PHOTO: Hayden Paddon achieved his best day in WRC by leading Rally Italia Sardegna (Hyundai pic)
HYUNDAI’S Kiwi driver Hayden Paddon surprised the expected pacesetters to lead Rally Italia Sardegna after Friday’s opening leg.
He won three of the four morning rough road gravel speed tests to build an advantage he defended in the afternoon, heading FIA World Championship leader Sébastien Ogier by 8.8sec. Jari-Matti Latvala was 25.8sec behind in third.
Australia’s Scott Pedder finished 22nd in his WRC2 Ford Fiesta R5. The current Australian champion set competitive split times, but broke his suspension on a rock and was forced to retire until Saturday.
Paddon’s low starting position gave him a morning advantage of roads swept clean of loose gravel by those ahead. But he maintained his pace in equal conditions during the morning afternoon and earned the record of being the first New Zealander to lead a WRC round outside his home country.
However, he survived a last-stage scare.
“Something broke on the right rear of the car with half the stage to go. Then in one corner the back of the car went sideways and hit a bank. We decided to take it easy afterwards so we lost a bit of time,” he said.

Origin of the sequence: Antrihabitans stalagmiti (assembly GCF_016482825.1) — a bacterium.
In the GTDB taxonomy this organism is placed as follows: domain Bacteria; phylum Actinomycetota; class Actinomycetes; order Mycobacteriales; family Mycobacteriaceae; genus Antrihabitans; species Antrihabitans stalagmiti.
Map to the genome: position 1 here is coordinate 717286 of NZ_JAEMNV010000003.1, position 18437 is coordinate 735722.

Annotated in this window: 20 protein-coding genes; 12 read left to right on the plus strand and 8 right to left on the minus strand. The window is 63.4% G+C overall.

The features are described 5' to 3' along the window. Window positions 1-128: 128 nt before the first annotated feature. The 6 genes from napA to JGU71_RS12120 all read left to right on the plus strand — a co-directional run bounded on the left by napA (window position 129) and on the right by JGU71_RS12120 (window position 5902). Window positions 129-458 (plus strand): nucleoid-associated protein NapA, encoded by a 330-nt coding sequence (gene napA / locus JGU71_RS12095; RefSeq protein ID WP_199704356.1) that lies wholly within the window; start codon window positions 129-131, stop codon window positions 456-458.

“It was an amazing day and we have a road position advantage again tomorrow morning, so if we can benefit from that who knows what will happen.”
Road-opener Ogier had the worst of the conditions, sweeping the gravel all morning in his Volkswagen Polo R. However, a clever tyre strategy limited the losses and two stage wins kept him on Paddon’s tail.
Latvala was Paddon’s closest challenger most of the day. He won three stages but an error in the penultimate test when he bounced his Polo R off a chicane and into a bank cost more than 20sec when the impact knocked the rear left tyre off the rim.
Ott Tänak was fourth in a Ford Fiesta RS, the Estonian winning a stage this afternoon after earlier struggling for rhythm. Citroën’s Mads Østberg ended a lacklustre morning in eighth but climbed to fifth in his DS 3.
He headed Thierry Neuville’s Hyundai i20 by 1.3sec, the Belgian losing a minute with a broken turbo pipe this evening. Martin Prokop, who led after last night’s curtain-raising stage in Cagliari, was seventh with Lorenzo Bertelli eighth, both in Fiesta RS cars.
WRC2 leader Paolo Andreucci and Elfyn Evans, who dropped more than three minutes with a broken driveshaft, completed the leaderboard.
The rocky conditions took a heavy toll. Andreas Mikkelsen hit a hole in SS3 and broke his Polo R’s rear right suspension. He made repairs but retired from third on the following liaison section with no fuel pressure.
Kris Meeke rolled his DS 3 in the morning’s opening stage, Robert Kubica crashed his Fiesta RS into a chicane in the next stage and Dani Sordo retired from fourth after an impact ripped the rear left wheel and hub from his i20.
Saturday’s second leg will be the longest WRC day since 2002. After a 6am restart, drivers face nine stages covering 212.83km in a near 17-hour leg.